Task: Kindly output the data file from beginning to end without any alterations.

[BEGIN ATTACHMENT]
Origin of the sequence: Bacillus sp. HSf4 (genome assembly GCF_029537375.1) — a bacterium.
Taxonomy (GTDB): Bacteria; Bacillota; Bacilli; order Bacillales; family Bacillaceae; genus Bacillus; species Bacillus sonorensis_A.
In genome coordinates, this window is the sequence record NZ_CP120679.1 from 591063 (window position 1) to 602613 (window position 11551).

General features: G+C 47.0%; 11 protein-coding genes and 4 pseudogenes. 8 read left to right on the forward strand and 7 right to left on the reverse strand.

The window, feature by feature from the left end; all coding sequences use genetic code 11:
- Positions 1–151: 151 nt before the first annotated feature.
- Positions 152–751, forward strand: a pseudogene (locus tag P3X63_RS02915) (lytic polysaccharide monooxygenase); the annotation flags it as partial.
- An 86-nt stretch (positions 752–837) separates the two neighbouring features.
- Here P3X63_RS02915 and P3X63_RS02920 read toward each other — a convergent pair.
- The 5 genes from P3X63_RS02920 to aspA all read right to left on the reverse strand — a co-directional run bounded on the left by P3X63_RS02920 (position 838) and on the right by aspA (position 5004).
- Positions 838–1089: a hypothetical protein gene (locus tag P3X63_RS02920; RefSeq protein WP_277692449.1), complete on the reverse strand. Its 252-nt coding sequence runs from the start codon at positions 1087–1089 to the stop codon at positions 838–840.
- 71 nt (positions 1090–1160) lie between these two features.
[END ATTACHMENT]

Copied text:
Origin of the sequence: Bacillus sp. HSf4 (genome assembly GCF_029537375.1) — a bacterium.
Taxonomy (GTDB): Bacteria; Bacillota; Bacilli; order Bacillales; family Bacillaceae; genus Bacillus; species Bacillus sonorensis_A.
In genome coordinates, this window is the sequence record NZ_CP120679.1 from 591063 (window position 1) to 602613 (window position 11551).

General features: G+C 47.0%; 11 protein-coding genes and 4 pseudogenes. 8 read left to right on the forward strand and 7 right to left on the reverse strand.

The window, feature by feature from the left end; all coding sequences use genetic code 11:
- Positions 1–151: 151 nt before the first annotated feature.
- Positions 152–751, forward strand: a pseudogene (locus tag P3X63_RS02915) (lytic polysaccharide monooxygenase); the annotation flags it as partial.
- An 86-nt stretch (positions 752–837) separates the two neighbouring features.
- Here P3X63_RS02915 and P3X63_RS02920 read toward each other — a convergent pair.
- The 5 genes from P3X63_RS02920 to aspA all read right to left on the reverse strand — a co-directional run bounded on the left by P3X63_RS02920 (position 838) and on the right by aspA (position 5004).
- Positions 838–1089: a hypothetical protein gene (locus tag P3X63_RS02920; RefSeq protein WP_277692449.1), complete on the reverse strand. Its 252-nt coding sequence runs from the start codon at positions 1087–1089 to the stop codon at positions 838–840.
- 71 nt (positions 1090–1160) lie between these two features.